Rand Paul’s visit: Let the party begin
We were contemplating what to say about Sen. Rand Paul’s recent pre-presidential campaign stop in Concord when he sent us a letter, sort of. It had our post office box number, but the addressee was the Monadnock PAC. That’s a political action group affiliated with former Republican congressman Charlie Bass.
Senator Paul, Charlie doesn’t live here.
Neither Paul’s visit nor the letter is surprising at this point in the primary process. But together, they do suggest how much the senator and his party have to change if they want the next presidential race to end differently than the last one did.
Paul spoke at the state Republican Party’s Liberty Dinner, and in doing so he accomplished three things. He impressed the crowd of 500 true believers. He helped the party raise money – in part by writing a check for $10,000 himself. And he fueled expectations that he’s a candidate by refusing to say so.
On the other hand, there is the matter of his message. Paul offered this in the way of a mission statement: “We need to be that party of opportunity.”
If that sounds familiar, perhaps you are recalling the Republican Party’s 2012 platform, which runs to 62 pages and begins, right there in the second paragraph, with: “The Republican Party is the party of opportunity.”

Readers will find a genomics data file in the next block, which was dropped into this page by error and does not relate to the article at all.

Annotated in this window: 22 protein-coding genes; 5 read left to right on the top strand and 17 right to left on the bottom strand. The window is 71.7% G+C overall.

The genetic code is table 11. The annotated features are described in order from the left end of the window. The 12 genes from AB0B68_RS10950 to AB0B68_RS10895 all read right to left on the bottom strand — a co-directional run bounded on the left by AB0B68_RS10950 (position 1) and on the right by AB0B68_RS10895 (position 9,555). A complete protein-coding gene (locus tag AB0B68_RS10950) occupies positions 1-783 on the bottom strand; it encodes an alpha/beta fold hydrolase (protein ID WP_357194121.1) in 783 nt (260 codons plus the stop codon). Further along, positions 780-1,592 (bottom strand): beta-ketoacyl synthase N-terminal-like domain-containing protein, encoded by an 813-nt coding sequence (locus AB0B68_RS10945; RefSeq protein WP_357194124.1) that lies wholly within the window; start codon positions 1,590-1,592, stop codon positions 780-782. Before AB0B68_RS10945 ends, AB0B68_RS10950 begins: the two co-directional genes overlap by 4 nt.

So Americans get that already and voted no. Saying it again won’t change that. What will, Paul said, is showing that Republicans care for the downtrodden and “look more like America.” The party, he explained, needs black, brown and white people; people with or without tattoos; with long or short hair; and with or without beards.
That leaves out a lot of dimensions – what about height? – and doesn’t answer the question of how a party that has fallen out of step on gay rights and other social issues while offering nothing new in the way of policies is going to broaden its appeal.
But that’s not unusual, as a party gathers itself after a defeat. Democrats have been there, too. The next few years are for testing ideas and refining the pitch.
There is also the need to boost the spirits and tap the wallets of core supporters – which brings us to that letter. It was written by Paul on behalf of the Leadership Institute, a group dedicated to turning back “radical billionaires” on the left and their “socialist ideas” that President Obama plans “to ram down our throats.”
If the execution of the mailing is any indication, Paul and the institute need to step up their game if they hope to turn back anyone, never mind a mob of left-leaning billionaires with violent tendencies.
First, there’s getting details like the address right. The mailing is 11 pages long – in the Twitter age? – and each is printed on only one side. (Anti-government waste!) We pity the intern who licked the 10 stamps used to cover the postage, nine of them 13-centers celebrating the Founding Fathers and the 10th a conservation stamp featuring a Great Gray Owl who must be wondering why he’s associated with an interest group that equates regulation with socialism.
It’s amateurish. But again, there’s time, and perhaps Paul, the institute and the party will make the most of it. After all, Republicans are the party of opportunity.